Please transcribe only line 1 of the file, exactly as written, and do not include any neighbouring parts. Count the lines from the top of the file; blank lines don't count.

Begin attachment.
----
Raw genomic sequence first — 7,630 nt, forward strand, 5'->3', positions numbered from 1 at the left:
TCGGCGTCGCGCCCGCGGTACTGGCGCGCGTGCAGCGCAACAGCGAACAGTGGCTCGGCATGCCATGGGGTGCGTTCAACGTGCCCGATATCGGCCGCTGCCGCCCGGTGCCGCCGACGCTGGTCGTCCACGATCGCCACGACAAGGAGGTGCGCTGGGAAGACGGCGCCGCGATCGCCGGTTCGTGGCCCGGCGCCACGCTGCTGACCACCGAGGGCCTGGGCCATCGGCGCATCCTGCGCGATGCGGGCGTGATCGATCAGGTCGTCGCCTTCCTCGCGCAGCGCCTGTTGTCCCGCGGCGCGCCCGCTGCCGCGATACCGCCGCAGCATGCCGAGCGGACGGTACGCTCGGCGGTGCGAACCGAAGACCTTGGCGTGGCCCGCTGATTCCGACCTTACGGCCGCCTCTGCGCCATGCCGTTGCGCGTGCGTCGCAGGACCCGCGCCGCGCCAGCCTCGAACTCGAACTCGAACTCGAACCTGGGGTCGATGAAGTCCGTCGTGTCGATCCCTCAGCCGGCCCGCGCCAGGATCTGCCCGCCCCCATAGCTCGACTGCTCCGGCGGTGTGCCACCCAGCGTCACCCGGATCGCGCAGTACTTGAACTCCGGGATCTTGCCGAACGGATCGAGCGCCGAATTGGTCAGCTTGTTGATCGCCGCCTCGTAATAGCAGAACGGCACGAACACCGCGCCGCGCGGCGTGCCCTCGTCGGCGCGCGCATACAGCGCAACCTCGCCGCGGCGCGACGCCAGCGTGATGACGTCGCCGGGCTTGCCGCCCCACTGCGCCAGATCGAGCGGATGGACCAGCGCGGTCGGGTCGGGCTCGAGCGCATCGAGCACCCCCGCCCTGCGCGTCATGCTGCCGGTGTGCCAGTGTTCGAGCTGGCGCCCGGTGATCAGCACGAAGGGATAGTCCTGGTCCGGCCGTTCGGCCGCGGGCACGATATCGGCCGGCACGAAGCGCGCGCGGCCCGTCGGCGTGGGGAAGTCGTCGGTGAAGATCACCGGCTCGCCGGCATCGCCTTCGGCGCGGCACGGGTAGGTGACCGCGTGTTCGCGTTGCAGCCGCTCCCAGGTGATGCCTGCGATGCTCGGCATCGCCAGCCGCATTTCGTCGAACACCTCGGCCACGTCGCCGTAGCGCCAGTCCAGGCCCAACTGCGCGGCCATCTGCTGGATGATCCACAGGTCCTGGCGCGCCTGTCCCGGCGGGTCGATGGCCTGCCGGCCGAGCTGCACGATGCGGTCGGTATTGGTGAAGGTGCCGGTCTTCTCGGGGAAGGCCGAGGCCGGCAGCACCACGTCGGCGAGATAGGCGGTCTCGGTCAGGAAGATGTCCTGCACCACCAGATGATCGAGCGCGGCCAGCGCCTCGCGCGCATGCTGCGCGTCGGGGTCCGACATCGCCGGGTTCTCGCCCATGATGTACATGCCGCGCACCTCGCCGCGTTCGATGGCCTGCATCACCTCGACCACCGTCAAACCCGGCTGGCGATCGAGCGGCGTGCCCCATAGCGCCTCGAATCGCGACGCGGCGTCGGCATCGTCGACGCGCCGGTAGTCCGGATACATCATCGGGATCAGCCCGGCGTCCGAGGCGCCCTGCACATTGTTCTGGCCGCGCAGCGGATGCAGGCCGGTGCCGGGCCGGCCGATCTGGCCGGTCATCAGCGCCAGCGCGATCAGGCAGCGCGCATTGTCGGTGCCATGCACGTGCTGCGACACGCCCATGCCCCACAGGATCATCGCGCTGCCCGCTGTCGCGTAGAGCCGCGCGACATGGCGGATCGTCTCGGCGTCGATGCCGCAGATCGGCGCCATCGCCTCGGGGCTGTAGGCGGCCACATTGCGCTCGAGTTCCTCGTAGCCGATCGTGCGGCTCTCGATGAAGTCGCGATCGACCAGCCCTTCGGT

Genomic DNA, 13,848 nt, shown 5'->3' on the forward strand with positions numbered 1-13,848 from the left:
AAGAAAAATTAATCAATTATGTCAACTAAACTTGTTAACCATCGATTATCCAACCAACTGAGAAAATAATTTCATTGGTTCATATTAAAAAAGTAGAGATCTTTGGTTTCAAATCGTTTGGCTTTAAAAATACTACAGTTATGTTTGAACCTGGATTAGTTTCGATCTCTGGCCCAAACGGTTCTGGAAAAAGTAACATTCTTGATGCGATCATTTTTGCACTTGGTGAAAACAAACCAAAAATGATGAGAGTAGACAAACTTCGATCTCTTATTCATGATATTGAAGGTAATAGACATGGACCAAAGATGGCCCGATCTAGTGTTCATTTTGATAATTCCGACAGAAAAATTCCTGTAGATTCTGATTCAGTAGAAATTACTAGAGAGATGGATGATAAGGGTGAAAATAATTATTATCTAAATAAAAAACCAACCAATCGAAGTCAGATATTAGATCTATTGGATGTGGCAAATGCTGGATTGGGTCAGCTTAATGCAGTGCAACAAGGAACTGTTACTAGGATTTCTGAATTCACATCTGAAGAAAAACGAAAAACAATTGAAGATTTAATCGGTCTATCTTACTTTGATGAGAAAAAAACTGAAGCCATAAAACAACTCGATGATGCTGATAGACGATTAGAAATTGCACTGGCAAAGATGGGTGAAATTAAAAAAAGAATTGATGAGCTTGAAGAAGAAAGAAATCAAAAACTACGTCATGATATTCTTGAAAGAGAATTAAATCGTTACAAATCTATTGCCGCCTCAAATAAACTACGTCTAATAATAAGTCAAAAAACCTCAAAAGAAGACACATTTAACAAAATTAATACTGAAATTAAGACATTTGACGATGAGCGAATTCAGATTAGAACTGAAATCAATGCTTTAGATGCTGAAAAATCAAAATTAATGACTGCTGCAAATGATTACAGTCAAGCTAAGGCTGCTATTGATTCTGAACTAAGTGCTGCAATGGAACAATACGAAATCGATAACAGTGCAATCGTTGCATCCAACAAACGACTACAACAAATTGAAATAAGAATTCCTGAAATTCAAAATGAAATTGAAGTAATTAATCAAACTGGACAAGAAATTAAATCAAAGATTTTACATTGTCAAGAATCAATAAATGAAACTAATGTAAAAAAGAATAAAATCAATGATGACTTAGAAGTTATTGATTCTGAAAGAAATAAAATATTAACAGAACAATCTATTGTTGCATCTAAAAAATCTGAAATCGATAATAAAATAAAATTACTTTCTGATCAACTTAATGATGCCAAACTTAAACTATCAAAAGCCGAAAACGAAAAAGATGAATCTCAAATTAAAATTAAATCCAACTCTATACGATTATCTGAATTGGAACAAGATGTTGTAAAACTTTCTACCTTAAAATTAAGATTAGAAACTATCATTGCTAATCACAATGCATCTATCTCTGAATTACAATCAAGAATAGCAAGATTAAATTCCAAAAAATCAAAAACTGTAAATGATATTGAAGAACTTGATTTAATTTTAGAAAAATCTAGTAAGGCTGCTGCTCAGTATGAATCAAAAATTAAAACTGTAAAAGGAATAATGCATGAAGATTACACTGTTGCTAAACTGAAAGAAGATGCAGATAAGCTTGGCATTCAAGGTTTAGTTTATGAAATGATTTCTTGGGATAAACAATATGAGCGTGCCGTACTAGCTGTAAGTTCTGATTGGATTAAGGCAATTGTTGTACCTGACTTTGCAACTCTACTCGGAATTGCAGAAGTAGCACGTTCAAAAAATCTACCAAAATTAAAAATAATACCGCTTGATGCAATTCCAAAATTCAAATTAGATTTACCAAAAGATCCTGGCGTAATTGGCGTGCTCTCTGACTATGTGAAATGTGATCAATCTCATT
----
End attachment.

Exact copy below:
Raw genomic sequence first — 7,630 nt, forward strand, 5'->3', positions numbered from 1 at the left: